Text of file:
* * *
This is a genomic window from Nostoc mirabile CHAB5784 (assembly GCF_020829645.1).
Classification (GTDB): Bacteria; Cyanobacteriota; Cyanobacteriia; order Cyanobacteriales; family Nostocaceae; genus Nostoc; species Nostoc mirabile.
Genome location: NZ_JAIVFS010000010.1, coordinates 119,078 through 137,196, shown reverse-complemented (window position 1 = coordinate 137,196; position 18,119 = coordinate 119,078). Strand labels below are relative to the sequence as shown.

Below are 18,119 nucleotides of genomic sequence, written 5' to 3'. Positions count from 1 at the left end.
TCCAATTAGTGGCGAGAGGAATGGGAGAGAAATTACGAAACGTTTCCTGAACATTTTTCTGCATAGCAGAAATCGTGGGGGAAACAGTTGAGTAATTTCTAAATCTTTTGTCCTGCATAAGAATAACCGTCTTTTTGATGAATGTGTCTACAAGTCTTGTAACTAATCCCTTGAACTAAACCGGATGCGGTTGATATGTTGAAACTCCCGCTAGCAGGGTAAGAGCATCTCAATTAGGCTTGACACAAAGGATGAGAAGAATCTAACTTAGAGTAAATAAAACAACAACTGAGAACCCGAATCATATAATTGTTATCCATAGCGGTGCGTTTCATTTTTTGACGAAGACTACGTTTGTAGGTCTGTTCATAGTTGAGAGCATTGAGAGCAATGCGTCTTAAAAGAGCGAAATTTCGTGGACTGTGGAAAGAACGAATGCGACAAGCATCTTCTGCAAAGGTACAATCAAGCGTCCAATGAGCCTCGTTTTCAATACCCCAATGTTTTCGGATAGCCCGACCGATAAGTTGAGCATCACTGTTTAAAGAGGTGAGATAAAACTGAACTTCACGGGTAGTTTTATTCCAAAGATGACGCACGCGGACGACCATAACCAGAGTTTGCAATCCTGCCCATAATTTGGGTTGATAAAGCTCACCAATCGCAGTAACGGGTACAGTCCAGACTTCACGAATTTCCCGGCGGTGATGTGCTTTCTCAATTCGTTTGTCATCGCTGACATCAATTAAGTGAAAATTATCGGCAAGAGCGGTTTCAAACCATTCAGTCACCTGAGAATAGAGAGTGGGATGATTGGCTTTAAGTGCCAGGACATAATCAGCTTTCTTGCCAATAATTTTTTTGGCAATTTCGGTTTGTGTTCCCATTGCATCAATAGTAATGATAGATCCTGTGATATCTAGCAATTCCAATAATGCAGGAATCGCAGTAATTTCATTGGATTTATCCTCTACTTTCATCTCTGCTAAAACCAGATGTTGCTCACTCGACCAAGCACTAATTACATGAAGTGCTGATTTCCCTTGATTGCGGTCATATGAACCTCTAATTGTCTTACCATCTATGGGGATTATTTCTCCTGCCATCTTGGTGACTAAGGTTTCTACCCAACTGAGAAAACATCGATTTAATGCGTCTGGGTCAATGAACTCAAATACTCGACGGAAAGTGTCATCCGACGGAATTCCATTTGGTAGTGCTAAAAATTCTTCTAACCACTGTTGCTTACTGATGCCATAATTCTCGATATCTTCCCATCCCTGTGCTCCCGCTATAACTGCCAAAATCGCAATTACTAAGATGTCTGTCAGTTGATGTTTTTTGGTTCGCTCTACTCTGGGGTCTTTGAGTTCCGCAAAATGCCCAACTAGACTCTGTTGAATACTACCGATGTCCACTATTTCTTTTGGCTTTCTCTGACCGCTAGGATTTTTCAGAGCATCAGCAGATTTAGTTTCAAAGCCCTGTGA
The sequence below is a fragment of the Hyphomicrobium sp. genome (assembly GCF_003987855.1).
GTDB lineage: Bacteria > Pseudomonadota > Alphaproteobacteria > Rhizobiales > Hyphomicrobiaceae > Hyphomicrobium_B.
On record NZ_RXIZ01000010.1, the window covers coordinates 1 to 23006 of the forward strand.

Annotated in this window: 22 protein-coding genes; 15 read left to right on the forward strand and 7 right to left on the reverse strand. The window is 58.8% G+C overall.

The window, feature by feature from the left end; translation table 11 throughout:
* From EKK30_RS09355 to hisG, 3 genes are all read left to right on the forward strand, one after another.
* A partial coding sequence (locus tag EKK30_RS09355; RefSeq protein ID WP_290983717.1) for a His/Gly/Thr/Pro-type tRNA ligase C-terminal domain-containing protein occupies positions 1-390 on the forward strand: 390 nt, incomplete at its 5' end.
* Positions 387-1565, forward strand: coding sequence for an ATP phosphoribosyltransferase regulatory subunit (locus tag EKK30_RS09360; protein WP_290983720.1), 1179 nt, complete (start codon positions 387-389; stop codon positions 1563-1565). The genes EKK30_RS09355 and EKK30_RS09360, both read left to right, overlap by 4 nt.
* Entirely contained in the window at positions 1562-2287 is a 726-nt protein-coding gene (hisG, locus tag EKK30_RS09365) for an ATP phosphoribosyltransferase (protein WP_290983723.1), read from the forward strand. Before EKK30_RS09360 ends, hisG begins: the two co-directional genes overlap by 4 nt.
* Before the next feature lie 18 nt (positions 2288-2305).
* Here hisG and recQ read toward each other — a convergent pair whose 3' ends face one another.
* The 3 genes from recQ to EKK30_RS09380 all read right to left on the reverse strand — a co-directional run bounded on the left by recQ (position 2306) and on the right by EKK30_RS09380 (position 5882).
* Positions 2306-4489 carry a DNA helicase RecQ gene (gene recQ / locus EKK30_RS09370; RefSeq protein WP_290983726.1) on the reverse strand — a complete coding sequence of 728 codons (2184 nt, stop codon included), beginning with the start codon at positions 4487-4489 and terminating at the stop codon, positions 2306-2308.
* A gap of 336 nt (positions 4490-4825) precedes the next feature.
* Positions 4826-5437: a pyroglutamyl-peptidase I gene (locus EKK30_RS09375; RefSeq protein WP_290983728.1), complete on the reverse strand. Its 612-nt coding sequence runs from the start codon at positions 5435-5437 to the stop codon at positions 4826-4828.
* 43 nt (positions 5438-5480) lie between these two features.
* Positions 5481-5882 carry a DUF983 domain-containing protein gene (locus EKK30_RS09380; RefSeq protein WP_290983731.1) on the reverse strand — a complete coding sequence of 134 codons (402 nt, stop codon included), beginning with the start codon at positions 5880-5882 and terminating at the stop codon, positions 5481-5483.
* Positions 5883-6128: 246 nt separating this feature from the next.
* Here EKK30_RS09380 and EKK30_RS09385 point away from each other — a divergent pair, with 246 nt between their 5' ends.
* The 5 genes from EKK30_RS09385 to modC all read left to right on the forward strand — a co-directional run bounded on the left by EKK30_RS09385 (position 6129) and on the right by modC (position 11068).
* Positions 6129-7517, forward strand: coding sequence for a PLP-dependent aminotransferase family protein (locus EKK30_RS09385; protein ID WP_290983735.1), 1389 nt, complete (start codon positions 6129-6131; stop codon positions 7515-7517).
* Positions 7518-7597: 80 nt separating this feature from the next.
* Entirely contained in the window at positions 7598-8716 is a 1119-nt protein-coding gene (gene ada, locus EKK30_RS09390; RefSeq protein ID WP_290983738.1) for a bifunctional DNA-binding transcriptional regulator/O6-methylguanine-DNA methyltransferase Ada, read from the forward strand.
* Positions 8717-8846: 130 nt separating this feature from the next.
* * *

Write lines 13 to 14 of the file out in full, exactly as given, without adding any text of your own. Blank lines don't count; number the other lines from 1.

* Positions 387-1565, forward strand: coding sequence for an ATP phosphoribosyltransferase regulatory subunit (locus tag EKK30_RS09360; protein WP_290983720.1), 1179 nt, complete (start codon positions 387-389; stop codon positions 1563-1565). The genes EKK30_RS09355 and EKK30_RS09360, both read left to right, overlap by 4 nt.
* Entirely contained in the window at positions 1562-2287 is a 726-nt protein-coding gene (hisG, locus tag EKK30_RS09365) for an ATP phosphoribosyltransferase (protein WP_290983723.1), read from the forward strand. Before EKK30_RS09360 ends, hisG begins: the two co-directional genes overlap by 4 nt.